Our ordination with rare species removed converged on a stable 3-dimensional ordination (final stress = 7.31, final instability = 0.00) with a cumulative R2 of 88.7%. Axis 1 accounted for 53.8% of the variation in the data, Axis 2 accounted for 21.1%, and Axis 3 accounted for an additional 13.4% of variation. NMDS extracted stronger axes than expected by chance (p = 0.004). All three ordination axes exhibited correlations with at least one environmental factor (Table 2). The first axis characterized a progressive change in avian community composition with decreasing forest cover from left to right. Axis 2 was most strongly correlated with forest age and precipitation and best represented the natural rainfall gradient along the Panama Canal, with wetter subregions occurring higher on Axis 2.

Table 2 All Pearson r2, and Kendall (tau) correlation coefficients between environmental variables and the three-dimensional NMDS configuration of sampling units in species space.

Though most environmental factors were strongly correlated with Axis 3, the greatest correlations were with mean altitude and total area. Axis 3 generally differentiated large subregions with more topographic and habitat complexity from smaller, environmentally homogenous subregions, but did little to characterize differences between clusters or BCI bird communities over time and captured only a small amount of variation in the data. Furthermore, there was no evidence that birds occupied different areas of the ordination based on habitat association.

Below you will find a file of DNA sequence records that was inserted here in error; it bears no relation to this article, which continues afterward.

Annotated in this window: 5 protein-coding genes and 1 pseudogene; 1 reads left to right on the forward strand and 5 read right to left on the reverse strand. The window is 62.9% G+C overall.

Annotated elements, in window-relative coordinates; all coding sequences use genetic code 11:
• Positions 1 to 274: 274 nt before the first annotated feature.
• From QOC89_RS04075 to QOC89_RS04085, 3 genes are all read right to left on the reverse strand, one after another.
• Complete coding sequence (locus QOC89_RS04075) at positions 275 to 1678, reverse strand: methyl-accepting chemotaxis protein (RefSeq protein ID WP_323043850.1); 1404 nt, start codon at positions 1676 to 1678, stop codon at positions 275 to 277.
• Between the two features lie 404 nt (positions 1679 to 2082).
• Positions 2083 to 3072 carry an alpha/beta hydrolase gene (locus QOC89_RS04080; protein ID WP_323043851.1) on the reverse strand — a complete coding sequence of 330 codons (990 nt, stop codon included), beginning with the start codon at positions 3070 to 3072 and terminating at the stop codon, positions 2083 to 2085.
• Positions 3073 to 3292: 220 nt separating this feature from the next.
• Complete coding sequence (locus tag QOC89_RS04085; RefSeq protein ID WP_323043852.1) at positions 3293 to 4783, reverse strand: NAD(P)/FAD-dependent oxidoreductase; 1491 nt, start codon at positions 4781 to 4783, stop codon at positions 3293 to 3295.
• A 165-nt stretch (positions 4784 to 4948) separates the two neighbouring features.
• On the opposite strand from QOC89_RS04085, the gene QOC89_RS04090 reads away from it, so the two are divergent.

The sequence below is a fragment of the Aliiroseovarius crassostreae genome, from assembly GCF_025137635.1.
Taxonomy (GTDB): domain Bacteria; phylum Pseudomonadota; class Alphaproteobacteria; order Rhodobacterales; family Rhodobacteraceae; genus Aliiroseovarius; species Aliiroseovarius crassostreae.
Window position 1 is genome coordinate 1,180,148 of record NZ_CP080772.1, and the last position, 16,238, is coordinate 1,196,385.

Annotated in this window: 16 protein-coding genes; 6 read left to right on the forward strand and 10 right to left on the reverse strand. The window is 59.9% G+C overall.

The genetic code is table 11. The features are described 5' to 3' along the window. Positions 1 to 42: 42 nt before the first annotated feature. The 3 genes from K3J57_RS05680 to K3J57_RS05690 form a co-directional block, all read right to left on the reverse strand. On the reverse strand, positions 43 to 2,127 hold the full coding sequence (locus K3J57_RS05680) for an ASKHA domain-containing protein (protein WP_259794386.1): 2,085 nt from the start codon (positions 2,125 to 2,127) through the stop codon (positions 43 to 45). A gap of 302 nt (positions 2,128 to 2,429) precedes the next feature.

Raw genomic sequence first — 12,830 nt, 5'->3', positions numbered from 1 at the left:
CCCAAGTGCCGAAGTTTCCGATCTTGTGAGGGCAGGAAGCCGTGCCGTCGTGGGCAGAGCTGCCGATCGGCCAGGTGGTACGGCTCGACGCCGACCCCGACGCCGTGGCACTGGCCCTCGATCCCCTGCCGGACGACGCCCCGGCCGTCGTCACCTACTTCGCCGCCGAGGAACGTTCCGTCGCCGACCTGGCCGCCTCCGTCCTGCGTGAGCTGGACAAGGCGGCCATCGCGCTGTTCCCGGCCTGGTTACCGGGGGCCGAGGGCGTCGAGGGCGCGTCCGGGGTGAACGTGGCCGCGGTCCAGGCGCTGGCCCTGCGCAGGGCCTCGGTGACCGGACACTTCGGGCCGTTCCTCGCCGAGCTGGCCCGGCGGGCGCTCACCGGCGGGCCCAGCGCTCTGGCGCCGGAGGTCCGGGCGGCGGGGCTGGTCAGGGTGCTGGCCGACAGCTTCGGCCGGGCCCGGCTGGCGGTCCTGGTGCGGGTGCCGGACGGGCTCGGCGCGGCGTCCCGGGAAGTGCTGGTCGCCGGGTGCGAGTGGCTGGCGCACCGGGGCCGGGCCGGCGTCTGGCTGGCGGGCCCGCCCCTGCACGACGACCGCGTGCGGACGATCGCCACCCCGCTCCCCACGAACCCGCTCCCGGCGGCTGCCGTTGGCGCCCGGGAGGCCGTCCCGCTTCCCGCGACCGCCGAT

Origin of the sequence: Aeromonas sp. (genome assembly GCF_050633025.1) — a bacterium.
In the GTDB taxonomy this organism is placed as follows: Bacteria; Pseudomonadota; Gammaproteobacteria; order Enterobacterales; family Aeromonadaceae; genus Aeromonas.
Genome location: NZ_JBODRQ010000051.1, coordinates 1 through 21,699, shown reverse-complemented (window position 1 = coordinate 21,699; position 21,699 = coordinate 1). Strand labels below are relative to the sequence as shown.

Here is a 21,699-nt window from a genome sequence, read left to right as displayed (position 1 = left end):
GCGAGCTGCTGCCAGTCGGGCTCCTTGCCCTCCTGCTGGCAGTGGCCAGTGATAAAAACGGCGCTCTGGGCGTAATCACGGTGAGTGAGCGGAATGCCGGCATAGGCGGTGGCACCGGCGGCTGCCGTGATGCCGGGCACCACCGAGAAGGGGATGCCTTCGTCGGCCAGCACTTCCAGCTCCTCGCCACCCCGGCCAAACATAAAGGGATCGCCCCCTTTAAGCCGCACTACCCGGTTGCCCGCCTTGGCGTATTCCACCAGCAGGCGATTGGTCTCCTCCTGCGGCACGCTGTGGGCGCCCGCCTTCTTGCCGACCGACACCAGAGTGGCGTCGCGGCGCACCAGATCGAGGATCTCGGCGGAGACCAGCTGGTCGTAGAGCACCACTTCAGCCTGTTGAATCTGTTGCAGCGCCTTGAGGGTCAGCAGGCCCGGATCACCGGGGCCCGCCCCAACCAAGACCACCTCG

Ordination of non-urban subregions in species space showed BCI bird communities shifted progressively over time such that historical and modern inventories were positioned alongside different clusters of mainland sites (Fig. 4). Wet-forest birds were particularly associated with subregions having the greatest amounts of forest cover and precipitation (Fig. 4). Early BCI bird inventories (1925–1951) ordinated closely with wet-forest species and Atlantic subregions—particularly those receiving the highest amounts of precipitation. Later BCI communities ordinated progressively down the second axis, with modern and predicted BCI bird inventories alongside dry mid-isthmus and Pacific slope subregions.